Do men only want to watch fellow men on screen?

Single, middle-aged women are now a disappearing alien race on television. Why?

Back in February, Mike White floated his theory on male and female protagonists on television and movie screens to Vulture: “If I have a male protagonist, it’s a studio movie, and if it’s a female protagonist, it’s an indie movie,” he said. “It’s not about the studios. It’s about America and who goes to see movies. Women are interested in men and women, and men aren’t interested in the woman’s story. They just aren’t. That’s just how it is.” His words brought up a half-forgotten memory; a 2005 study at Queen Mary, University of London into the reading habits of the sexes made a finding similar to White’s: while women seem happy to read the works of both male and female authors, men stick to books written by men. Mike White is more qualified than most to make that kind of statement. After all, he’s a Hollywood veteran – working as a writer, actor, director and producer across television and cinema. His latest show, comedy-drama Enlightened, was only recently cancelled by HBO after just two (critically acclaimed but audience-shy) seasons. Is he right? Do men only want to watch fellow men on screen?

I’ve not seen a full episode of Enlightened, which stars Laura Dern as a formerly high-flying executive who re-assesses her life after a nervous breakdown and rehab, and becomes a "do-gooder". But I have seen several clips and read what feels like a million think pieces on what Dern’s somewhat unlikeable character Amy Jellicoe means for women, both in the context of modern Western femaleness, and in the current television landscape. Whatever she may have been, she seems excellently written and acted – Dern won a Golden Globe for her performance – and the show (which she co-created with White) was nominated in the Best Series category as well. On that point alone, it’s a shame that it’s been cancelled. Because despite what sometimes feels like a crowded space, filled with interesting, dynamic and human female characters, there is still room for more. How do we get audiences watching these women? Pressingly, how do we get men to watch these shows?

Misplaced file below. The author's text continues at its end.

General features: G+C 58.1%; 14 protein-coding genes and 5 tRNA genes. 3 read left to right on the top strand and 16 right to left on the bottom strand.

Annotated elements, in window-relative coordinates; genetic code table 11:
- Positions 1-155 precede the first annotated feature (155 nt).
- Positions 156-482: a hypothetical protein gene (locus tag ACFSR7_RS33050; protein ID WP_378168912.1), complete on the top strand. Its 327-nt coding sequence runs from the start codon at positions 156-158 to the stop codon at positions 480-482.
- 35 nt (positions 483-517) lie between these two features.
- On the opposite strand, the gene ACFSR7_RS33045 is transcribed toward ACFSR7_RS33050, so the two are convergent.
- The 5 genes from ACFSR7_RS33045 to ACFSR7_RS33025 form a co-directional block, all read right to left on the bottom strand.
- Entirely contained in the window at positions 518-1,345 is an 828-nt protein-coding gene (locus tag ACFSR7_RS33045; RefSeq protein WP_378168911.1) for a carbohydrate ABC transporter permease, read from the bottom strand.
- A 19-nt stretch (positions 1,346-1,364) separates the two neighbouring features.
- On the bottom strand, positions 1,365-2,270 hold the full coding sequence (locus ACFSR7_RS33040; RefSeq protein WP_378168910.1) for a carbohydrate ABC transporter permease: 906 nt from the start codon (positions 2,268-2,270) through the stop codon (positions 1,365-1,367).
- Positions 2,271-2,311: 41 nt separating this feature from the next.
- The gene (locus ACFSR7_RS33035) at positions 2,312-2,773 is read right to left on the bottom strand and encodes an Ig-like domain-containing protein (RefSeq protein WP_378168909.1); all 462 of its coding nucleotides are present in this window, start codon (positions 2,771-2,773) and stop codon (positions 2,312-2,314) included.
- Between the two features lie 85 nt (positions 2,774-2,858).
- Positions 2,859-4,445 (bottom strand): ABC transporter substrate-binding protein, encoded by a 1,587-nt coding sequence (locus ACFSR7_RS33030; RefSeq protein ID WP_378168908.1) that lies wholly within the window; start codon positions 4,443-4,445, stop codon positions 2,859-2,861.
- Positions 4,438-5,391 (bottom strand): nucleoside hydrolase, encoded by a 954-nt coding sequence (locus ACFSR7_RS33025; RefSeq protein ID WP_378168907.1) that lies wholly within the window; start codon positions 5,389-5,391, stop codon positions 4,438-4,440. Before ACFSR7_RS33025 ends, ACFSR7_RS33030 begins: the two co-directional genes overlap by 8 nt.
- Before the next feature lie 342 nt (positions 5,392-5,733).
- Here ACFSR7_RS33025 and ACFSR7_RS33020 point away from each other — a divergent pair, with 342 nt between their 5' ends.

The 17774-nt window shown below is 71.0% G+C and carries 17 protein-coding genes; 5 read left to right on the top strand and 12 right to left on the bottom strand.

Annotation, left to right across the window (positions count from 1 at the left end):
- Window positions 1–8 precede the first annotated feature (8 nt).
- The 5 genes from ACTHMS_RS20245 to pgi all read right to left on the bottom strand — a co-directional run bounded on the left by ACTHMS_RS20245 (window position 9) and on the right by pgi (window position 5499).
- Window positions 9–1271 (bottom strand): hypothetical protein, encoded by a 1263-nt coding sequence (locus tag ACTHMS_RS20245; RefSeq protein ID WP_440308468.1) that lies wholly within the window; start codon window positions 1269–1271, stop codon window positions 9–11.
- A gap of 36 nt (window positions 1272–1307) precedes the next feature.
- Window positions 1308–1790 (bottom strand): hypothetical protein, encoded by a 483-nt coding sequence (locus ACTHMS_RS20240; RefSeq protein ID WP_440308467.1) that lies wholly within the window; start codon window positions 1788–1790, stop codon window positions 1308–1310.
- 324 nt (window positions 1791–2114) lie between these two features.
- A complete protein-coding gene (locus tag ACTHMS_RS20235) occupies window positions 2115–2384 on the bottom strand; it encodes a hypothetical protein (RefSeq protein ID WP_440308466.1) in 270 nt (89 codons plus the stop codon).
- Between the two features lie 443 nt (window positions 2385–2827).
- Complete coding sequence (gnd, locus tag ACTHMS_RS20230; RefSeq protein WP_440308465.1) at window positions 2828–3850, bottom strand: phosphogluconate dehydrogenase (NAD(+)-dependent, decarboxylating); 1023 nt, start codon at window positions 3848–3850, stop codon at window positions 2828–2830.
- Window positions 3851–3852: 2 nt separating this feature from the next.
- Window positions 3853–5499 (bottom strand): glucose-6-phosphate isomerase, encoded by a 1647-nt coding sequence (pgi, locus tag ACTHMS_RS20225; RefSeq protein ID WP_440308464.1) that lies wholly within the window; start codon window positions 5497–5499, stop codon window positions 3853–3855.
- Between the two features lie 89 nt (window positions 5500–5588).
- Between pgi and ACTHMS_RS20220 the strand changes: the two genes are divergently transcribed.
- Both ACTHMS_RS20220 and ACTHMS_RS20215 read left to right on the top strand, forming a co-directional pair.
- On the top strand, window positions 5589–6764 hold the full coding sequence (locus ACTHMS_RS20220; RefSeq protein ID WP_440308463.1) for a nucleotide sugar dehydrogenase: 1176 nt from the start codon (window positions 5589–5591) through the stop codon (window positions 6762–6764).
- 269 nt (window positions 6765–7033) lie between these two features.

The most talked and written about TV show of the last year or so has been Girls. It, too, is a product of the HBO stable. Like Enlightened, it is co-executive produced by its (white, female) star, in this case Lena Dunham, who has also won Golden Globes in the same categories as Enlightened. The two shows have more in common: a flawed, not-so-easy-to-like lead character, who almost gleefully falls down and rolls around in her flaws to the bemusement of others; with time, a change of coast and continued, uninterrupted and concentrated narcissism, Hannah could quite easily turn into Amy, I think. But then the shows begin to differ. The biggest difference is the one of age – there are so few examples of Amy’s demographic i.e. single women over 40, that to casually snuff one out, especially one with the chops and growing clout of Enlightened, seems almost cruel. A short piece by Sasha Stone entitled "Women Not Naked" sums up another glaring difference: the absence of naked breasts and pubis. Stone succinctly calls out the problem in paragraph one: “Sex that shit up or pay the price.” Is that "all" that was needed? Is that what will get the male audience interested in female-led television? A transgressive sex scene or two, something to jolt audiences out of their stupor when faced with a quiet, subtle and brilliant comedy-drama about an awkward 40-something woman in California? How thoroughly depressing.